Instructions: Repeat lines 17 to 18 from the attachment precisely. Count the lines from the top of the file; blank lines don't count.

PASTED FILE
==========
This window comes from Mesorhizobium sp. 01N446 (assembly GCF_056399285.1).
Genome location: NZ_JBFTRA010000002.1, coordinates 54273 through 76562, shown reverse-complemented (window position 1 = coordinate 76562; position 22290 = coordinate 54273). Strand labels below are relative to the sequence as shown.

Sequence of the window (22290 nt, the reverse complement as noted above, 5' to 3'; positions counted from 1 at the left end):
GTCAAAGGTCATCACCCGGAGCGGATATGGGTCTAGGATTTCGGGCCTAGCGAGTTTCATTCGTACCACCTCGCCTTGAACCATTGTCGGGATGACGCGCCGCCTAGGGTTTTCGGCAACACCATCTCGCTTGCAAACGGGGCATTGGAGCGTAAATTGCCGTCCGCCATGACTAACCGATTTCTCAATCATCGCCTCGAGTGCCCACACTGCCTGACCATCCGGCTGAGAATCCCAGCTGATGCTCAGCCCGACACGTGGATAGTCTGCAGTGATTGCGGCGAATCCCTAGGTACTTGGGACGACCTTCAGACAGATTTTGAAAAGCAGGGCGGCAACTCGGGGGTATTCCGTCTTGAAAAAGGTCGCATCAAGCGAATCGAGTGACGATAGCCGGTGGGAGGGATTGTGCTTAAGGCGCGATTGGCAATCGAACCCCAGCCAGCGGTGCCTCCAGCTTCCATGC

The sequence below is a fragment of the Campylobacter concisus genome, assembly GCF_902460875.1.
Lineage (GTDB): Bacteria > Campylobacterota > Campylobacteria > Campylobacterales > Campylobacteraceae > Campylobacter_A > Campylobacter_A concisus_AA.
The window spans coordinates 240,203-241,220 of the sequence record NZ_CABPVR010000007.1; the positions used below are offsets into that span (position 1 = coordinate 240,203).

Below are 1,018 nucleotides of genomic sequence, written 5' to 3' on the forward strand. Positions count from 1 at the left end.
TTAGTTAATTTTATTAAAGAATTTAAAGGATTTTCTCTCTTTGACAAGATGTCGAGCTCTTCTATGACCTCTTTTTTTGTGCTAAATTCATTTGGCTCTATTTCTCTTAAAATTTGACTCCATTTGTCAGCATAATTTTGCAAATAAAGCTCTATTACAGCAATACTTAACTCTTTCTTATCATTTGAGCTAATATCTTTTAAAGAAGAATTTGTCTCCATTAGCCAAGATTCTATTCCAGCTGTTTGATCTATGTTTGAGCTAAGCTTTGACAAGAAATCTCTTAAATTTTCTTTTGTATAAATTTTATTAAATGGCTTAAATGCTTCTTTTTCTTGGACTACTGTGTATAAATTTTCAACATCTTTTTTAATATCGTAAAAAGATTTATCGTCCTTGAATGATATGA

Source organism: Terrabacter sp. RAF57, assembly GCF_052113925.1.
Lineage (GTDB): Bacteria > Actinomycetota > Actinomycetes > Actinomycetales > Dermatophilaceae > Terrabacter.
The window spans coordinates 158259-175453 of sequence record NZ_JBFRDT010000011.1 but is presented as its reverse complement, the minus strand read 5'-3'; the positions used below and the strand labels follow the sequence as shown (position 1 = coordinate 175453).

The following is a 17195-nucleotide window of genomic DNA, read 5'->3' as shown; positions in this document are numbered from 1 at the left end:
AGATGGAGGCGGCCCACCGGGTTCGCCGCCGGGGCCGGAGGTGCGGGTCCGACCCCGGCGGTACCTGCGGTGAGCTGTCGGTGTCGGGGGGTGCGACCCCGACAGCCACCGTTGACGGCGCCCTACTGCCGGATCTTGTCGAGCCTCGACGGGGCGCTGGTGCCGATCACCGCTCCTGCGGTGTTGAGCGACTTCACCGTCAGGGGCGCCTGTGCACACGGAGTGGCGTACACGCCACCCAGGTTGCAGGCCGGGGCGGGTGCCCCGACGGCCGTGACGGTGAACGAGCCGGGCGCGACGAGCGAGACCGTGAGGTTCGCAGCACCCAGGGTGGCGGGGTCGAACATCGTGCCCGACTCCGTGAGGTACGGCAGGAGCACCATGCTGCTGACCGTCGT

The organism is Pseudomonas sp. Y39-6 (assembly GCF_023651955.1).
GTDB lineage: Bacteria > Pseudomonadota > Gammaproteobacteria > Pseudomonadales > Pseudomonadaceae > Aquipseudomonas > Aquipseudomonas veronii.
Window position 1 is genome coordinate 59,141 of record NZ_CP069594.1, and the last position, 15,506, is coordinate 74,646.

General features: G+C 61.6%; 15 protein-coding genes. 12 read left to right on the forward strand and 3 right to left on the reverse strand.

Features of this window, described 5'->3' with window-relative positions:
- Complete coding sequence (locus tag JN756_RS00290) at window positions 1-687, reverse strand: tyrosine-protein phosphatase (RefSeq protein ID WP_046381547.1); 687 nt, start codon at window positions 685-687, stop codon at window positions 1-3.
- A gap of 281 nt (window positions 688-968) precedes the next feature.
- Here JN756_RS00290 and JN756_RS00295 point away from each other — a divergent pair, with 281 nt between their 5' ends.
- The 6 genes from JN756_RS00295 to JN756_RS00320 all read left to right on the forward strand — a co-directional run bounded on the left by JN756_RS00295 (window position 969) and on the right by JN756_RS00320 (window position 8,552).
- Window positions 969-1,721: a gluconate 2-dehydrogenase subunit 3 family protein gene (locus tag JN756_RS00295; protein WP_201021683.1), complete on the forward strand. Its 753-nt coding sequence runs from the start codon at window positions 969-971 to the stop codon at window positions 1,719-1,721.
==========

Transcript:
Window position 1 is genome coordinate 59,141 of record NZ_CP069594.1, and the last position, 15,506, is coordinate 74,646.

General features: G+C 61.6%; 15 protein-coding genes. 12 read left to right on the forward strand and 3 right to left on the reverse strand.